archivelogo
 The Tactical Traveler

joe JOE BRANCATELLI'S BUSINESS-TRAVEL BRIEFING
FOR APRIL 14 TO APRIL 28, 2005
India's Far Pavilions Will Get Closer This Year
The orgy of international flights being launched this year has so far not included new service to India, one of the few overseas markets that is poorly served. But thanks to a new aviation agreement signed today between India and the United States, there will be many new flights beginning as early as next month. On May 9, for example, Delta Air Lines will add daily New York/Kennedy-Paris-Chennai (Madras) flights to supplement its JFK-Paris-Mumbai service. Continental Airlines will begin daily nonstop flights between its Newark hub and New Delhi on October 31. And Northwest Airlines says it hopes to begin Minneapolis-Amsterdam-Bangalore service this fall. India and Great Britain also signed a new aviation agreement this week and that will mean more service to India via London, too. On May 14, for example, bmi will launch four weekly flights from Heathrow to Mumbai. British Airways and Virgin Atlantic are also hoping to increase their existing Indian flight schedule before the end of the year.

Good News? You Were Expecting Good News?
Almost all the news on the bankruptcy front continues to be dreadfully bad. We might as well start with US Airways. It now admits that it has no chance to emerge from bankruptcy on June 30 as it has been promising since last fall when it declared Chapter 11 for a second time. It has also delayed for the umpteenth time the filing of its Plan of Reorganization. This time, however, its primary creditor, GE Engine Services, has put US Airways on a very short leash. The plan was supposed to be filed tomorrow (April 15), but GE has agreed to wait only until the end of the month. United Airlines is fighting with its flight attendants. They are threatening a strike and United says it will ask the bankruptcy court to make more cuts in rank-and-file salaries. Meanwhile, after more than two years of bankruptcy, management has yet to present a reorganization plan to the court and has just gotten around to forming a committee to find management-level inefficiencies and cost cuts. Independence Air, which is not yet in bankruptcy, has been told by its auditors that they question the Washington/Dulles-based carrier's ability to continue as a going concern. And this week Independence said it will drop flights to Norfolk and slash frequencies on some other routes to compensate for planes it has returned to lenders. Hawaiian Airlines has delayed its plans to exit bankruptcy after its pilots rejected a tentative contract agreement. But there was some good news. Bankrupt Aloha Airlines has secured $65 million in financing and has paid off its federally guaranteed loans.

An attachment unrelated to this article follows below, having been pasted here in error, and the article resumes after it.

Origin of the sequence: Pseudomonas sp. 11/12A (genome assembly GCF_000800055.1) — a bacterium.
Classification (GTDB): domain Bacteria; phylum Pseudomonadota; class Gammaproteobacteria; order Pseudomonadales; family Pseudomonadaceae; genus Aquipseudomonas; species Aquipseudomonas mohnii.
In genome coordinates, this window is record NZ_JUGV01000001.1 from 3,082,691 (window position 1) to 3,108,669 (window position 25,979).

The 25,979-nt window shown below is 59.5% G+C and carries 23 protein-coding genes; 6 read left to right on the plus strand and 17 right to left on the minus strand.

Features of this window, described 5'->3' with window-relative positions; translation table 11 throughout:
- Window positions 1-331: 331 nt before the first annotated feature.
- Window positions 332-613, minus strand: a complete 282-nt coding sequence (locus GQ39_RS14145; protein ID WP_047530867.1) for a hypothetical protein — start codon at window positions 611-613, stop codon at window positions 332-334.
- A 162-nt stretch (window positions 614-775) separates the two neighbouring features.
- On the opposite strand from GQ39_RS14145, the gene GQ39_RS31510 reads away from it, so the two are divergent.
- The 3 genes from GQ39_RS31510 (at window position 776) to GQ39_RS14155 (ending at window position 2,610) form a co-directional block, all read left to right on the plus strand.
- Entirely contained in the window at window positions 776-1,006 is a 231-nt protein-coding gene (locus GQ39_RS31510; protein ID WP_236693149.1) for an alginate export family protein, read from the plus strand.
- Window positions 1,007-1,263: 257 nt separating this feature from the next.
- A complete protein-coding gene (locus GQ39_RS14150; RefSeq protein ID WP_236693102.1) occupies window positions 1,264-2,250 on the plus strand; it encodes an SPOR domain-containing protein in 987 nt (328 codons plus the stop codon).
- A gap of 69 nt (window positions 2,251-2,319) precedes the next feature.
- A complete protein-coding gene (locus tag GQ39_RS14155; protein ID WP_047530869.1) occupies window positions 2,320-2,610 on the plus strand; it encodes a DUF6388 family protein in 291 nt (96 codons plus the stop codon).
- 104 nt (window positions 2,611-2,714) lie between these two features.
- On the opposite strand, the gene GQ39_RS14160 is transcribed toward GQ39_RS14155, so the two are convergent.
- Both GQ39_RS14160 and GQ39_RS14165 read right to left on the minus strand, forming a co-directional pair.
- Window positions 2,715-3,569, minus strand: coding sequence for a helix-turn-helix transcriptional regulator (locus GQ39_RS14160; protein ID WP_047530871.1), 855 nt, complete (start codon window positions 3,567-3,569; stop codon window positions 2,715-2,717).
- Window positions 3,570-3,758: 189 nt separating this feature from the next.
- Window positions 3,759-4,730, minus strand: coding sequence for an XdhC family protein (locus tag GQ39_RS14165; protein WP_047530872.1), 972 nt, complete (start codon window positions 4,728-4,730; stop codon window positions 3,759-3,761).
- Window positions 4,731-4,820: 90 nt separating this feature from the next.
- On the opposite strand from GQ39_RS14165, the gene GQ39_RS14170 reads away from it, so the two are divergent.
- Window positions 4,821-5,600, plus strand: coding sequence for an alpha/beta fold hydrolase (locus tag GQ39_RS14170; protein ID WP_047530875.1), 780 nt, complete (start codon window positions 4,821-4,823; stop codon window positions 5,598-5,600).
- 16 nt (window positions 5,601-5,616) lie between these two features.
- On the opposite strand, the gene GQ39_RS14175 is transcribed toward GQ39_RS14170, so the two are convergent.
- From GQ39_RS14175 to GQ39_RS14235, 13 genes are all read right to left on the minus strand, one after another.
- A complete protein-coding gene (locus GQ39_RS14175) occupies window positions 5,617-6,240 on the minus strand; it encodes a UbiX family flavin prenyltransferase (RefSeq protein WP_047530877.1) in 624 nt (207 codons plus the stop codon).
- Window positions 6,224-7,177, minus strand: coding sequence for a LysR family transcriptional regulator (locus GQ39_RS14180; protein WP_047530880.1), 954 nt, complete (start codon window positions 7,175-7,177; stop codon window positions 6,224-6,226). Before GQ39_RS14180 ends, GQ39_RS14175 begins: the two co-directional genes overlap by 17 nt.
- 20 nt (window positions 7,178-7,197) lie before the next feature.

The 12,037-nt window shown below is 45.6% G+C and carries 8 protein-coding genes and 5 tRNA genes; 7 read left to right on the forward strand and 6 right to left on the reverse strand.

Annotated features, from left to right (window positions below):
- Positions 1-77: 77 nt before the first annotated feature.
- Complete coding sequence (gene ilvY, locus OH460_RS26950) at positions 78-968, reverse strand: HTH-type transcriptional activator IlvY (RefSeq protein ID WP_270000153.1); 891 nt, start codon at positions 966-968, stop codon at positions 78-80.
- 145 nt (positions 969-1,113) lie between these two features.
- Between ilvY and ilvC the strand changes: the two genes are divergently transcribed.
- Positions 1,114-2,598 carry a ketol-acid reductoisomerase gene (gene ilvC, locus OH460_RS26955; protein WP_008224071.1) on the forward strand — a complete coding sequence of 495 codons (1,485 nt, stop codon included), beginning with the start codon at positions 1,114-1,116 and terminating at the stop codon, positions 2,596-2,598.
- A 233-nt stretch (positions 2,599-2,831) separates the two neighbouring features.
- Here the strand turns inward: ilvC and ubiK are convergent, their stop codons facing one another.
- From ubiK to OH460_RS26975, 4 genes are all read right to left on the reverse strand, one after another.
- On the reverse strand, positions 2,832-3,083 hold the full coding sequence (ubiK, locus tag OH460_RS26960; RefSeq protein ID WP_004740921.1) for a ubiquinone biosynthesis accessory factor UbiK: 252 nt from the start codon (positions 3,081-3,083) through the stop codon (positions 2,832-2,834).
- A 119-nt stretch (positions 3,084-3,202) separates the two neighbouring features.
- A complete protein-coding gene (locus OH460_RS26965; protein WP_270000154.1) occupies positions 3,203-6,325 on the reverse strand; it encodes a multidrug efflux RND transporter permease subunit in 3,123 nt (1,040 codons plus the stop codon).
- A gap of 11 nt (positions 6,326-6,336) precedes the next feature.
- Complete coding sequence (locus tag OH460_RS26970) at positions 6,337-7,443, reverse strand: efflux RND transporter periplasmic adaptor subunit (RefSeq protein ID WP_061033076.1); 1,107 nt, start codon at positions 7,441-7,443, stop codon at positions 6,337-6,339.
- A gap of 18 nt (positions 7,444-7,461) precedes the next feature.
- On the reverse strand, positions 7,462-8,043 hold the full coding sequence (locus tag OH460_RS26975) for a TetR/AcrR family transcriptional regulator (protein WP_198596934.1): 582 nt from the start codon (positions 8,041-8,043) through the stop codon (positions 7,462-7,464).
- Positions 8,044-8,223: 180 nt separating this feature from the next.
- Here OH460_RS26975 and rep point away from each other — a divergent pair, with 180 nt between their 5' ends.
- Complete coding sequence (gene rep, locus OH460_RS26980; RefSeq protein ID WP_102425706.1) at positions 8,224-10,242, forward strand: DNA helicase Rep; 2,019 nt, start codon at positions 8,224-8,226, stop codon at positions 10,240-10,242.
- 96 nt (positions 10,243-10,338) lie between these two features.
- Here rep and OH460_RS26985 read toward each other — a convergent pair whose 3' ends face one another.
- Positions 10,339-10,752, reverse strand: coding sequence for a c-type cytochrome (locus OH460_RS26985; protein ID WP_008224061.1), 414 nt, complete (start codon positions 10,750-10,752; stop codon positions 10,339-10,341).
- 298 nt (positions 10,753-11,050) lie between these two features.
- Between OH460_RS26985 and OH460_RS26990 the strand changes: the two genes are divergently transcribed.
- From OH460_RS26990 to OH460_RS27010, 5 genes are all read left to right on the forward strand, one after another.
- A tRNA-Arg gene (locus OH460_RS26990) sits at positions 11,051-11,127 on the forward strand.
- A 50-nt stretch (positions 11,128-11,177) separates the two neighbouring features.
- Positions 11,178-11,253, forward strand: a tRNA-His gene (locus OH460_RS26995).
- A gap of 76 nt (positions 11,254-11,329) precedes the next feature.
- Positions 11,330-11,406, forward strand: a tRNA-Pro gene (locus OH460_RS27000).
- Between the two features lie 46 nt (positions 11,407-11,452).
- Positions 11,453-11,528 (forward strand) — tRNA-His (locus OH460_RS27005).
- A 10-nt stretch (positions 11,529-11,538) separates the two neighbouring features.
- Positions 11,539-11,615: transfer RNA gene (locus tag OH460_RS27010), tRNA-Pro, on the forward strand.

An Endless Flow of New Chain Hotels Around the World